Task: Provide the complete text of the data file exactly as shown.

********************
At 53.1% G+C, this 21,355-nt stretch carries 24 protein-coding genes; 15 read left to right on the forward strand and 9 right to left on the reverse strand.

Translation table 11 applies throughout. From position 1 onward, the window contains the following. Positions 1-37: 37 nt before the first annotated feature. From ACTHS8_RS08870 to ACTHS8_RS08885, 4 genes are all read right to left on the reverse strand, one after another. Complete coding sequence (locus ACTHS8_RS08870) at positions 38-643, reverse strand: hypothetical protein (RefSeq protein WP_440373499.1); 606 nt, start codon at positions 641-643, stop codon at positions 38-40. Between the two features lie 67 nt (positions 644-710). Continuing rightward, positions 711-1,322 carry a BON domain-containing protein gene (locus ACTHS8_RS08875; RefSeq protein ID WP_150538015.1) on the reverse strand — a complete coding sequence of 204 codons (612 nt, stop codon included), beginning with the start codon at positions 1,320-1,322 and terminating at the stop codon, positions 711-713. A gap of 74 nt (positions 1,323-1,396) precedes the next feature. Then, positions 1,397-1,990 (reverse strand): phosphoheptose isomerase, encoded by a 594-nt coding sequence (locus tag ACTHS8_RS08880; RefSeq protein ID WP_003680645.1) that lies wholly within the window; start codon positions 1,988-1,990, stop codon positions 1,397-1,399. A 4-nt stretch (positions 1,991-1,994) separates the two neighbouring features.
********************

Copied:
At 53.1% G+C, this 21,355-nt stretch carries 24 protein-coding genes; 15 read left to right on the forward strand and 9 right to left on the reverse strand.

Translation table 11 applies throughout. From position 1 onward, the window contains the following. Positions 1-37: 37 nt before the first annotated feature. From ACTHS8_RS08870 to ACTHS8_RS08885, 4 genes are all read right to left on the reverse strand, one after another. Complete coding sequence (locus ACTHS8_RS08870) at positions 38-643, reverse strand: hypothetical protein (RefSeq protein WP_440373499.1); 606 nt, start codon at positions 641-643, stop codon at positions 38-40. Between the two features lie 67 nt (positions 644-710). Continuing rightward, positions 711-1,322 carry a BON domain-containing protein gene (locus ACTHS8_RS08875; RefSeq protein ID WP_150538015.1) on the reverse strand — a complete coding sequence of 204 codons (612 nt, stop codon included), beginning with the start codon at positions 1,320-1,322 and terminating at the stop codon, positions 711-713. A gap of 74 nt (positions 1,323-1,396) precedes the next feature. Then, positions 1,397-1,990 (reverse strand): phosphoheptose isomerase, encoded by a 594-nt coding sequence (locus tag ACTHS8_RS08880; RefSeq protein ID WP_003680645.1) that lies wholly within the window; start codon positions 1,988-1,990, stop codon positions 1,397-1,399. A 4-nt stretch (positions 1,991-1,994) separates the two neighbouring features.